Around 3000 days of menstruation occurs in an average woman’s lifetime. During menstruation girls and women face both practical and strategic gender problems. These have negative impacts for their personal lives and development opportunities: restrictions on work and mobility, increased fears and tensions, early marriage, early and premature childbirth and higher infant mortality, and potential vaginal infections resulting in the worst case in infertility.
In many cultures, the onset of menstruation means coming of age and therefore has big consequences for young girls. Apart from that there is the hygiene side which if not properly addressed can have horrific consequences. One of the impacts is the lower class attendance of girls during menstruation days and school drop-out at the onset of menstruation.
Based on the literature review, surveys show 33%-61% increase in absence due to lack of menstrual hygiene provisions. However, intervention studies show both insignificant and significant differences in class attendance. The reason behind this may be due to different means of recording intervening factors such as water, sanitation and privacy conditions in primary schools and at home, distance to school and attitudes of teachers and parents.
For many years now, the global education community, ranging from UNICEF, World Bank to local organisations, have noted the challenges of puberty for adolescent girls, and specifically the need for girl-friendly water and sanitation facilities in primary schools. Although anecdotal stories, from field projects, and articles in newsletters from local women’s groups express concern over the issue of schoolgirls and sanitation, still too little empirical data exists that captures girls’ actual experiences and concerns. Understanding the reality of girls’ experiences of sanitation and schooling is critical to addressing the continuing challenge to meet their specific needs in an effective and resource-feasible manner. A deeper understanding of girls’ daily struggles, and rationale behind proposed solutions, is essential to engaging policy makers who can enact legislation and make resources available at school level.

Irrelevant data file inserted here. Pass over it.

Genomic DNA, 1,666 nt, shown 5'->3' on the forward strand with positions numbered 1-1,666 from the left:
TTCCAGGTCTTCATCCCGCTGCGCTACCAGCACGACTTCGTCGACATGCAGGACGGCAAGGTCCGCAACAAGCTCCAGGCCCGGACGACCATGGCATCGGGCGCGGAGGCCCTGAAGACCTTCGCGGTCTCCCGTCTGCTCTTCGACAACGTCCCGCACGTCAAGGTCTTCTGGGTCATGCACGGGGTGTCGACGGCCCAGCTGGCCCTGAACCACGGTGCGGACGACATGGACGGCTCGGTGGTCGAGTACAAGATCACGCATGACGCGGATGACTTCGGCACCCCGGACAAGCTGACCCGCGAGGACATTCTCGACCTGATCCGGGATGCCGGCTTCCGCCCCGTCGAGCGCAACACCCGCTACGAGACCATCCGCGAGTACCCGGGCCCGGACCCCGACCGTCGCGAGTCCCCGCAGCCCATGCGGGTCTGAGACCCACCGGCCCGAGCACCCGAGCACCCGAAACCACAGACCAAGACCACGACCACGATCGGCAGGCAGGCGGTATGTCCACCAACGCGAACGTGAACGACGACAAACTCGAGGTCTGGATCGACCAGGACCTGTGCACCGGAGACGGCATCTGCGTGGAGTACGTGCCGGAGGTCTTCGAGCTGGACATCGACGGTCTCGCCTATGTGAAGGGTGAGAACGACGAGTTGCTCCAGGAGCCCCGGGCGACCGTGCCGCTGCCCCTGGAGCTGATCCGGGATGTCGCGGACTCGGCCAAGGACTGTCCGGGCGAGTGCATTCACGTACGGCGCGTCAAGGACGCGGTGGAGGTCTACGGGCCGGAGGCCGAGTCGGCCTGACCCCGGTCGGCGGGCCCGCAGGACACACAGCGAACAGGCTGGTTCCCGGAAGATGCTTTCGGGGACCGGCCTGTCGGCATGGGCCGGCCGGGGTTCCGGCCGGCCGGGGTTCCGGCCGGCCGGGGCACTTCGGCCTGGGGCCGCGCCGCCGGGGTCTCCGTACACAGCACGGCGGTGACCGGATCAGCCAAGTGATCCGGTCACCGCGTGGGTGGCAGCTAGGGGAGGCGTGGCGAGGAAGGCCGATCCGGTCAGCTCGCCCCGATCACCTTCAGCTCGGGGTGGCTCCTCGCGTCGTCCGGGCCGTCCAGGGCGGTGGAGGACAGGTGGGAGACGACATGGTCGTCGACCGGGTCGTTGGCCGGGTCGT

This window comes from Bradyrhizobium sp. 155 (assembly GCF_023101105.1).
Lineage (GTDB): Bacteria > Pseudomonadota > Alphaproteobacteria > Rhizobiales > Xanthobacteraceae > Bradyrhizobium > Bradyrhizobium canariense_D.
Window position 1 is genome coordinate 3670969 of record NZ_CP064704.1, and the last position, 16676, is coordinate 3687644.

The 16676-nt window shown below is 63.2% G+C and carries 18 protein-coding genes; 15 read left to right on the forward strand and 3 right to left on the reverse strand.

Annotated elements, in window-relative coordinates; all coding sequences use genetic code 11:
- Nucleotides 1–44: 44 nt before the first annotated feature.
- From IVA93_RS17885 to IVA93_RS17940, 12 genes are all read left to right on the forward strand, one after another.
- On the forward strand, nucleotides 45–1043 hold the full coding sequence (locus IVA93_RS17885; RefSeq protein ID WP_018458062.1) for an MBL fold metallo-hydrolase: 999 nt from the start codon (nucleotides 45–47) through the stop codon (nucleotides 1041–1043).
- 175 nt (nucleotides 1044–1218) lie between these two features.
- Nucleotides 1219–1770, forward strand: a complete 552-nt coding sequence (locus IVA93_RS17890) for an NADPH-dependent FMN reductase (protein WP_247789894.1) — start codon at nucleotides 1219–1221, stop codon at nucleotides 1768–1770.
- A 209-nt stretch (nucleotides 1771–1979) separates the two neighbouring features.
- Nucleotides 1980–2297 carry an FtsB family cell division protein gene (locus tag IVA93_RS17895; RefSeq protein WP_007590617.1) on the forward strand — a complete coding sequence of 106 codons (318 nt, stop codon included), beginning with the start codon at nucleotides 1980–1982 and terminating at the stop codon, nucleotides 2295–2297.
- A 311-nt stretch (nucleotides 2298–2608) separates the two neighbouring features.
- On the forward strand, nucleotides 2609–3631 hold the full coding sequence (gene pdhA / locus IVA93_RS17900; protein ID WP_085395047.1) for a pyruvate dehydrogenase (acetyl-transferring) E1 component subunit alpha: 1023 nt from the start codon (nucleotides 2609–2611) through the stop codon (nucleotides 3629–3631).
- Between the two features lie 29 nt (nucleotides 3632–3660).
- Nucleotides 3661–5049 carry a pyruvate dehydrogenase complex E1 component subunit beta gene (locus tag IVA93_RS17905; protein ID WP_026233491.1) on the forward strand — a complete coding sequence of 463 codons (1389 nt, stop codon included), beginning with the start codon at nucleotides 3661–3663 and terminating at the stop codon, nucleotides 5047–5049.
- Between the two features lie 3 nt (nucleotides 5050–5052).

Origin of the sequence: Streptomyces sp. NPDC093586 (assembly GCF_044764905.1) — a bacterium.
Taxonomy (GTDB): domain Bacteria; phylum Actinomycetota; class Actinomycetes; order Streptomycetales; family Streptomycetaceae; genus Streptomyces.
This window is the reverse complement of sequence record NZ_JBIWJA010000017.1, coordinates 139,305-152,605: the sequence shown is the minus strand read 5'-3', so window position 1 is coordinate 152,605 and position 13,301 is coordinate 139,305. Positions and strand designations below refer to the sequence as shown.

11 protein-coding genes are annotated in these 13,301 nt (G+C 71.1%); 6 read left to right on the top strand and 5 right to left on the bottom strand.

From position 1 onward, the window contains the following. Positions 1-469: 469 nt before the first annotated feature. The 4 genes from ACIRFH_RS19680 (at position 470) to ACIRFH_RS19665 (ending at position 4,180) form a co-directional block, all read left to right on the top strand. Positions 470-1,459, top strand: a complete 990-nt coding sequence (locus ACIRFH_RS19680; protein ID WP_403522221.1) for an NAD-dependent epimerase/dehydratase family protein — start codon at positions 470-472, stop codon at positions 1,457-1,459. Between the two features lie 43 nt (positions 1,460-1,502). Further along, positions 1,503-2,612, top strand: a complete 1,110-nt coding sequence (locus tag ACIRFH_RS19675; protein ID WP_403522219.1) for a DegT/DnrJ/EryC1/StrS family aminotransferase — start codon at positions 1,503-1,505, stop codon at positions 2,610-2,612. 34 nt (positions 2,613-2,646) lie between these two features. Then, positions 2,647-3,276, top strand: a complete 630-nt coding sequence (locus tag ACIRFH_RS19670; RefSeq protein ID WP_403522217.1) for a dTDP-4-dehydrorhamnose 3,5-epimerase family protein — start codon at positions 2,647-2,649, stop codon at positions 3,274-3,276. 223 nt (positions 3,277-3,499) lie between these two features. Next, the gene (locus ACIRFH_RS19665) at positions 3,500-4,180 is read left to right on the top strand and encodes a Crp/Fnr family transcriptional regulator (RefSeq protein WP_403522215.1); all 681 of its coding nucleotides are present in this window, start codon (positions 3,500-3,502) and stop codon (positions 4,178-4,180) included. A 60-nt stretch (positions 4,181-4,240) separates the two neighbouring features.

The implication of these findings is that menstrual hygiene affects the majority of adolescent girl pupils in school and this can potentially reflect that their ultimate educational performance will not be optimal. Girls express fear, shame, distraction and confusion, besides physical discomfort, as feelings associated with menstruation. These feelings are largely linked to a sense of embarrassment, concerns about being stigmatized by fellow pupils and as teachers explained, a perception that the onset of menstruation signals the advent of girl’s sexual status.
“I am embarrassed to come to school in case I spoil myself”, says one girl. I have nowhere to change my clothes, so instead I do not come to school for a few days.
Another study reflects that girls who have reached puberty and are menstruating need gender-related privacy. Without privacy, absenteeism indicated that girls were less absent or likely to drop out in primary schools when there were satisfactory facilities including hand washing facilities rates may reach 10-20% resulting to potential drop outs.